Some poor sap simply fell prey into a favorite Bitcoin sextortion scam.
The victim yesterday delivered 0.15 Bitcoin into the scammer, or $1,744. The scam, which has been operational since 2015, has racked up $114,649 out of 203 payments, the average of that is $564.
The scam has been picked up by Scam Alert, a Twitter bot run by Whale Alert that articles every time crypto users’ve lined with the pockets of renowned crypto hackers. Sextortion scammers send their aims mails claiming that they’ve filmed them fondling their sensitive externalities and can release the data into the planet unless they pay them a predetermined amount.
“To back up their claim, scammers often include personal information and a password used by the victim, obtained from data leaks available on the dark web,” Scam Alert stated in its title . The sextortion mails we get usually comprise “Decrypt4Eva123,” for instance.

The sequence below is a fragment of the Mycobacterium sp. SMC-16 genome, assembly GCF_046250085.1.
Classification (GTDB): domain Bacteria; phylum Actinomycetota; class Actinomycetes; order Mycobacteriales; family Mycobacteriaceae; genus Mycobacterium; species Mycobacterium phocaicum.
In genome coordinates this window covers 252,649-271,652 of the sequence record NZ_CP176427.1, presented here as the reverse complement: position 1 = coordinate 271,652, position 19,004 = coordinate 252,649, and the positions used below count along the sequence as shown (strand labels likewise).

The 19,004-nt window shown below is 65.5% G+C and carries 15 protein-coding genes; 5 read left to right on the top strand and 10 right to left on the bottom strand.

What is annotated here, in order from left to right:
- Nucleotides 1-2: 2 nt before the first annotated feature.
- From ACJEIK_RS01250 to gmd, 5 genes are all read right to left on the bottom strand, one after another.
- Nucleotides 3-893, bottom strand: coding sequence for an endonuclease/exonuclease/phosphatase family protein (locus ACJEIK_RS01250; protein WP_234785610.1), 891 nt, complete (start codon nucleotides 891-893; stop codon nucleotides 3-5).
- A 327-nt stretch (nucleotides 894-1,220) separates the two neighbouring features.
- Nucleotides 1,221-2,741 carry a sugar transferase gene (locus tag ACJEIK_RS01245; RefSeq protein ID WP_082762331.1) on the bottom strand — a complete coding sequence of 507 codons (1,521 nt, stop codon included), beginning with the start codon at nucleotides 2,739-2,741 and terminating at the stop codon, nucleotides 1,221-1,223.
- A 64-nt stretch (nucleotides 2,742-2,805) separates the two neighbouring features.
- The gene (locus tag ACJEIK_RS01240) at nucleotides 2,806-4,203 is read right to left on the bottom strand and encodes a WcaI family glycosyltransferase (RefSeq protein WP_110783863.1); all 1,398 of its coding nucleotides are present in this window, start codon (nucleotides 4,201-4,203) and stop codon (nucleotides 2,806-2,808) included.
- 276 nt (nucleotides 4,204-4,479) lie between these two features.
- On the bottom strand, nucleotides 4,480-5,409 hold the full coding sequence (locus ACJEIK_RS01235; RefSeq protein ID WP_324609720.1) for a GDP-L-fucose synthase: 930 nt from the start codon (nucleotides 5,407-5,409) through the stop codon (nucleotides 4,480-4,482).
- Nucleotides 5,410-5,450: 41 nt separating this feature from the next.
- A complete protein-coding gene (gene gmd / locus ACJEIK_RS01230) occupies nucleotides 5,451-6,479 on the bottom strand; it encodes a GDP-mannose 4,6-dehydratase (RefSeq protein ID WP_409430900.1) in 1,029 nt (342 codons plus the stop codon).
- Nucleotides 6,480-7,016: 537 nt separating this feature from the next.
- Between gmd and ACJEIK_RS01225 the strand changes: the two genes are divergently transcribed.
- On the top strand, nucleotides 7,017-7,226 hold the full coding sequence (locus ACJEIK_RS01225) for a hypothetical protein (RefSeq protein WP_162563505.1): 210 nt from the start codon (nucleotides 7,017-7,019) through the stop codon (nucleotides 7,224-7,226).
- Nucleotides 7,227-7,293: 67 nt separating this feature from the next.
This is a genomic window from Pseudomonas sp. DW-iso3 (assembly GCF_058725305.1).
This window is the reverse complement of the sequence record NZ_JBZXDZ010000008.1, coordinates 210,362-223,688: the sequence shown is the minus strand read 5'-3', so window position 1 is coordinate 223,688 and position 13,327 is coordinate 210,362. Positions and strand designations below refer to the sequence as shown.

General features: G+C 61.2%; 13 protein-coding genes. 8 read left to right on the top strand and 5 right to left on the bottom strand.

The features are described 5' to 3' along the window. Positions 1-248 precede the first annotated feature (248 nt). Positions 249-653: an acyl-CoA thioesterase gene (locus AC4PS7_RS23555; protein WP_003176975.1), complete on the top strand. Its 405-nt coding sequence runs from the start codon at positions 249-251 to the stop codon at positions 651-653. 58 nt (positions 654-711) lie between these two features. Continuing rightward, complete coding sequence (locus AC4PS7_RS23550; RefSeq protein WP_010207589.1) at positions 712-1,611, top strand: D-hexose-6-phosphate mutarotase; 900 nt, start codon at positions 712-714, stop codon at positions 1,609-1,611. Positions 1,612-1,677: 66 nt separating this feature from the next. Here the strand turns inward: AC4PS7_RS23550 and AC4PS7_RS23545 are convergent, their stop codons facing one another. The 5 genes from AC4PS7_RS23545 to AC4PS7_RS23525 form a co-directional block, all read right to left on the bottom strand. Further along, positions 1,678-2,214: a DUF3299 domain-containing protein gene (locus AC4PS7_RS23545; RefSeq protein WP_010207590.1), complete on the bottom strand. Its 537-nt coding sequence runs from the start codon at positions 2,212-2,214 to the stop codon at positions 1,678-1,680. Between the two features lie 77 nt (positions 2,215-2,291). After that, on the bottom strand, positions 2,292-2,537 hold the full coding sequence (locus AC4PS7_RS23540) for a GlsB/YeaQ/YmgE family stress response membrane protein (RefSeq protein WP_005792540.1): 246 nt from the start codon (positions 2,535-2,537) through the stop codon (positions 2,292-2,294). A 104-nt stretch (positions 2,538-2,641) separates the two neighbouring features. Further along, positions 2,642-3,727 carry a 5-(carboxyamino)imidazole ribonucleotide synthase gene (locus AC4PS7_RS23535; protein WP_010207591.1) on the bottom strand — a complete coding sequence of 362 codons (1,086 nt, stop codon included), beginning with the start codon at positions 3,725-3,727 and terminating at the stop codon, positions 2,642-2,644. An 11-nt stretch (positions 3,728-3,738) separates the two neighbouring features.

Sextortion scams are not anything new. Cyber security company Check Point monitored among those frauds for weeks this past year. It discovered that the natives were utilizing a decade-old spam bot named Phorphiex. The bot wedged itself from different people’s machines via malware. Infected computers may send 30,000 emails within one hour, along with the report estimates that one campaign can attain 27 million people.
However, these sextortion scams, salacious however they may be, aren’t the largest scams around. Not by a long shot. Based on Scam Alert, the popular scam from the last month is Ponzi strategy Amfeix, which described itself as “a seamless and secure full-reserve investment bank built on decentralized encrypted ledgers.”
The Amfeix scheme operates by getting individuals to place Bitcoin to its finance, which it claims to score and scale high gains. Presently, “We have been carrying out some essential work on the portal, and as a result, you will not be able to access the portal on a temporary basis.” It’s conned users from $56,739,701, based on Scam Alert, because April 2019.